Large numbers of Jews on Corfu and elsewhere were massacred by the Greeks in their revolution of 1821, even though Jews had no significant part in Turkish rule and were bystanders in Moslem-Christian confrontations. The records of the massacres read like the 20th century Holocaust: 5,000 Jews were murdered in Morea, hundreds were killed in Wallachia, 1200 Jews were murdered in Tripoliza. The Jews living on the Islands of Sparta, Patras, Corinthos, Mistra, and Argos were wiped out. The same was true of the Jews of Thebes, Vrachori, Attica, and Epirus.

At first Corfu was the objective for Jews fleeing from the bands of Greek rebels, but this island proved to be anything except a safe haven. Gangs of Greeks massacred large numbers of Jews on Corfu. The sanctuary for the Jews was Izmir in Turkey where a new Jewish community was formed.

Only in northern Greece, in the areas of Janina and Salonika, were Jews and Turks able to resist the Greeks and avoid the massacres.

At this time (1820) Janina was the capitol of the Vilayet of Janina, one of the four provinces created by the Turks that constituted Greater Albania.

In 1891 the "Blood Libel" raised its ugly head in Corfu and there were anti-Jewish riots, so many Jews moved to Janina.(1)

During the Greek-Turkish war of 1897 the Jews of Corfu and the Greek mainland were subject to persecutions and murder, causing additional migrations to Ottoman controlled Salonika and Izmir. It didn't help the Jews in their relation with the Greeks that in the prior year there was a newspaper report that the Sultan honored the chief rabbi of Janina.

In 1909, a band of Greek-Albanians killed four Jews and wounded several others. They cut off the ears of their victims and sent them to the synagogue. (2) This was said to be revenge for Jews carrying out espionage against the Greek revolutionaries.

In the 1911 Albanian revolt, the Jews were accused of collaborating with the Turks to suppress the revolution which ultimately brought independence to Albania.

In 1912 the Ottoman Empire was falling apart. The Balkans were a series of small nations, each suspicious of the others. The Serbs wanted access to the sea, something which Austria opposed. The Austrians felt that an independent Albania was preferable as it would block Serbia from the sea. From this was born a liberated Albania. Independence served the Albanians well, as they were able to remain neutral during the First World War, even though a portion of the country was occupied by Italian, Austro-Hungarian, and French troops.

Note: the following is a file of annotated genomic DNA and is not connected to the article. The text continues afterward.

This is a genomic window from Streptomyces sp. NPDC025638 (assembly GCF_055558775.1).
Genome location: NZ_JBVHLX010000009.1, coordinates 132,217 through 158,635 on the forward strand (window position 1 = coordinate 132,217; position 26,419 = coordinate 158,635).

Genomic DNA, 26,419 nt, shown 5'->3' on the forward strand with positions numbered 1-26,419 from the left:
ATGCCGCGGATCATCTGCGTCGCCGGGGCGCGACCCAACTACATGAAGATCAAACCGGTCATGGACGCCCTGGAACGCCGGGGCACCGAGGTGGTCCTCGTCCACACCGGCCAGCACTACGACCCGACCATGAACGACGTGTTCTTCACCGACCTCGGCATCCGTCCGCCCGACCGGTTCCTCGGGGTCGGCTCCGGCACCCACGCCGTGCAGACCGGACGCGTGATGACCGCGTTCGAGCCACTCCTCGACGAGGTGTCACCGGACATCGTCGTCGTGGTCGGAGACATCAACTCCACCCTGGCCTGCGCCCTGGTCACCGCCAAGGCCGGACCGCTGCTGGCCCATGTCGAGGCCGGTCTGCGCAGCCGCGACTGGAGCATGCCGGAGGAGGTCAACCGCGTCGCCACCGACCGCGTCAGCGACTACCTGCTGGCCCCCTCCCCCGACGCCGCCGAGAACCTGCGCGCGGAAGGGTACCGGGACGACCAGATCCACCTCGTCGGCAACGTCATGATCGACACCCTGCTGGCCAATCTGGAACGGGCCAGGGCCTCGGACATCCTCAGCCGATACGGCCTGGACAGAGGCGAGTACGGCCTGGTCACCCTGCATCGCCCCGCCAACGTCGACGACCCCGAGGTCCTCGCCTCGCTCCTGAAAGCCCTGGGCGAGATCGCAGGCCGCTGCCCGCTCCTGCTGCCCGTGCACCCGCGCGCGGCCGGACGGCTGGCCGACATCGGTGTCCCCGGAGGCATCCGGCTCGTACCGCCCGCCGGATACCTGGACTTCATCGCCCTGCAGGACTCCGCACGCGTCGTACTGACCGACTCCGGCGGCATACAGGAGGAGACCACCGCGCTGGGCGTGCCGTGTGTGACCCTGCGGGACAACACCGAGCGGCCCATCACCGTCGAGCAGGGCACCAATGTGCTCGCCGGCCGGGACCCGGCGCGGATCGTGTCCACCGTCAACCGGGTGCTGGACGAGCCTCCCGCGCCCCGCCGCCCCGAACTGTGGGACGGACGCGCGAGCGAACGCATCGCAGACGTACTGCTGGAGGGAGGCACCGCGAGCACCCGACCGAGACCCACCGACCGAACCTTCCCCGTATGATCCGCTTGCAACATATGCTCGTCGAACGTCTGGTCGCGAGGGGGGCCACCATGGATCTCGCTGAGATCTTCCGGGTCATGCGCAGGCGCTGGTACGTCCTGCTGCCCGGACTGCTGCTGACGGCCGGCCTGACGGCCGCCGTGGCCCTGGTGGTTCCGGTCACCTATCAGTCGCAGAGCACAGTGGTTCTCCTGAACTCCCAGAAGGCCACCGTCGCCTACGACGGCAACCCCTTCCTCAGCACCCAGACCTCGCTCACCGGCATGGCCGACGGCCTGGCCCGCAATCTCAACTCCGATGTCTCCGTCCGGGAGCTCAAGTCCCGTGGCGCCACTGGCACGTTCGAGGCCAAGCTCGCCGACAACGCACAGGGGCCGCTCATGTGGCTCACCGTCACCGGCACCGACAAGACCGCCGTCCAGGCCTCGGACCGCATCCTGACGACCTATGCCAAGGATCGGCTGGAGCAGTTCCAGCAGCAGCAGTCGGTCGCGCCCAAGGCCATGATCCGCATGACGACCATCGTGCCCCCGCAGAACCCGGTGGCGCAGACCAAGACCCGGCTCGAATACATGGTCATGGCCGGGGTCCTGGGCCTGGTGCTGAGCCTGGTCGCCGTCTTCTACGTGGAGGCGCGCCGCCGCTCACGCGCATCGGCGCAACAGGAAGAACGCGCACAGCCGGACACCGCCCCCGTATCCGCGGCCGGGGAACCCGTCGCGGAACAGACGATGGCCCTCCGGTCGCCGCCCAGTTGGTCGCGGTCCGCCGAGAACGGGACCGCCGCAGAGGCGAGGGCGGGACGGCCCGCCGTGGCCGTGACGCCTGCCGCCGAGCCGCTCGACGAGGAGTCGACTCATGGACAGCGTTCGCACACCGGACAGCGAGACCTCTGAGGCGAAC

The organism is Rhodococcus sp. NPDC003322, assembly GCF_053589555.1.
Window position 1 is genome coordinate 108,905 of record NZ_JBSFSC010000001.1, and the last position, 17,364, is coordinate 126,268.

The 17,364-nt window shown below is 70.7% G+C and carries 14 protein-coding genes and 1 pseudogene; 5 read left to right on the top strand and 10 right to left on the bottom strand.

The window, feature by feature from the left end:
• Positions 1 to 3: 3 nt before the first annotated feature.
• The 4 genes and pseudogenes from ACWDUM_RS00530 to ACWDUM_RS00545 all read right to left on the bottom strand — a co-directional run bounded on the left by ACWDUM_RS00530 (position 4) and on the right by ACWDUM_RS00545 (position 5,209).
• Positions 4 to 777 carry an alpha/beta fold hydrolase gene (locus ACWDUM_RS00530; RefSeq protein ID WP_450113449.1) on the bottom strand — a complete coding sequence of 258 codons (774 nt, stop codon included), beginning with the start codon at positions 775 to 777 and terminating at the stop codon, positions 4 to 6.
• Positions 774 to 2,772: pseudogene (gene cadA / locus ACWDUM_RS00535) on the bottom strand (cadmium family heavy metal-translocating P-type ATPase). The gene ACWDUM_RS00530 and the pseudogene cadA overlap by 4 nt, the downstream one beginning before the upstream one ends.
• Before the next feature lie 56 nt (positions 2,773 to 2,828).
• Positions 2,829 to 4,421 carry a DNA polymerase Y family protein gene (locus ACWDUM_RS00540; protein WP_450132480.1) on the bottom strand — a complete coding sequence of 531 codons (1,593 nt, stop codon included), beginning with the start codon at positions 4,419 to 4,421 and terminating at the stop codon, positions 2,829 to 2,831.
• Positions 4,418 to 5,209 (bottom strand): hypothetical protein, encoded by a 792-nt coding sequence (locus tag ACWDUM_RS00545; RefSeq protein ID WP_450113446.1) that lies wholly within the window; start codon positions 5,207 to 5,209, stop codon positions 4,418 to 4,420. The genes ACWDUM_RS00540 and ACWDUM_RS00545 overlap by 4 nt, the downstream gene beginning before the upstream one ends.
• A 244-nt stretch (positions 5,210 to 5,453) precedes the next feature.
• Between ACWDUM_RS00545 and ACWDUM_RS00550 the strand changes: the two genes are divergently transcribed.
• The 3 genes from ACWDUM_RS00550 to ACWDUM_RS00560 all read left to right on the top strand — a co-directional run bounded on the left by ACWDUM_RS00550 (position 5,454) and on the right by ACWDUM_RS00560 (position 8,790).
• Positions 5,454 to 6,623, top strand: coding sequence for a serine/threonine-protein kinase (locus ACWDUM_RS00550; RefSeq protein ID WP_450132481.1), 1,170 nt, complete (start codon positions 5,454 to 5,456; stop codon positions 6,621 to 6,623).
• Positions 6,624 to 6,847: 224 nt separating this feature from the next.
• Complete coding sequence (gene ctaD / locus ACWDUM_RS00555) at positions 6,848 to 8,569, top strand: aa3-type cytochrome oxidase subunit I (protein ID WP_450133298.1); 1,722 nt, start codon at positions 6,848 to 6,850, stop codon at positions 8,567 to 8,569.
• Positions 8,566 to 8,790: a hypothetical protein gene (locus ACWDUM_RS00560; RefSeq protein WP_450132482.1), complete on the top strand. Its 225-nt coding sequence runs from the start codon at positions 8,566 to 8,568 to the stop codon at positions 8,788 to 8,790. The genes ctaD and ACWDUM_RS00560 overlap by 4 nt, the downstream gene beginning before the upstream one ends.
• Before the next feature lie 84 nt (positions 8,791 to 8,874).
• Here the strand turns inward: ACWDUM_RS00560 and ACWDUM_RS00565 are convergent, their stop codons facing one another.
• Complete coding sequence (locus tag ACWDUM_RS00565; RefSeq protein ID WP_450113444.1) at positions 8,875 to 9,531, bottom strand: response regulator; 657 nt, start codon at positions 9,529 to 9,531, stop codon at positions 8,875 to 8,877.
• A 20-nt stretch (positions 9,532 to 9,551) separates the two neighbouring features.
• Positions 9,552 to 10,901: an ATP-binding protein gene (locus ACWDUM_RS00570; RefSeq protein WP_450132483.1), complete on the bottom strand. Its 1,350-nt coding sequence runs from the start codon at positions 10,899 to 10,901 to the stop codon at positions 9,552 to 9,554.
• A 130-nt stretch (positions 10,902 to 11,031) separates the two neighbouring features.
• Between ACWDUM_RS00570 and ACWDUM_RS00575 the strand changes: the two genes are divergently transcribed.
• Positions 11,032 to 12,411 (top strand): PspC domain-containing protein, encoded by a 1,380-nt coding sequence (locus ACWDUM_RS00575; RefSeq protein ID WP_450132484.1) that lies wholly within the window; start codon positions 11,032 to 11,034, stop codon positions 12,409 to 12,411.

1. Jewish Chronicle, May 29,1891, p.7. The "Blood Libel" is an ancient fiction that the Jews killed gentile children to get their blood for some religious purposes.    

2. Jewish ch ronicle, January 29, 1909, p.8



Chapter Five

The Inter War Period


Albania was proclaimed an independent state in 1912 and was able to remain neutral during the First World War, but it was a battlefield for the warring nations.(¹) By secret agreement in 1915 the Allies carved up the territory of Albania putting some areas occupied almost totally by Albanians outside the country's borders. It wasn't until 1920 that the Albanians were able to force the Italians from their land.

In 1923, the great powers drew new boundaries and separated half the country and half its people from Albania.

In June, 1924, the Government was run by the first democratic statesman of Albania, Bishop Fan S. Noli, and Albania was admitted to the League of Nations the same year. Noli's government lasted only six months. In December, 1924, the country was taken over by a dictator, A. B. Zogolli, who was known as Zog. He proclaimed himself President in 1924, and in 1928, named himself King.

The period between the World Wars was one of great prosperity for Albanian Jews, but it was also a period of weakening of Jewish traditions. The only synagogue was destroyed and was never rebuilt. The matriarch of the Levi family was going to pay for the rebuilding of the synagogue but died before it could be built. The last Jewish school closed during this period.

Jakoel called the period from 1925 until 1939, the period of rule by King Zog, "A golden age for Jews in Albania," even though the Jewish community wasn't officially recognized by the Albanian Government until April 2, 1937.


In the 1930s the municipality of Vlora adopted an ordinance requiring that Jewish owned stores be open on Saturday and closed on Sunday. (2) Heavy fines were imposed for violation of this law. The first Saturday after the law was enacted the Jewish shops stayed closed and the fines were imposed. The fine was increased the second week. The decision among those store owners who had limited resources was to remain open on Saturdays but not to sell anything. The more prosperous merchants kept their stores closed and paid the fines.

The Jewish store keepers sued the municipality of Vlora and the Albanian courts agreed with the Jews that they could close on Saturdays, and the courts made the municipality return the collected fines.

In 1927 the "small number" of Albanian Jews lived primarily in Korēa, according to the Encyclopedia Judaica. There is a difference of opinion as to the location of the main portion of the Jewish community during the interwar period. Jakoel challenged this and said the majority of the Jews were living in Vlora. In the 1930 census there were 204 Jews living in Albania. According to official records the Jewish population of Albania in 1937 was 120, residing mostly in Vlora and Delvina.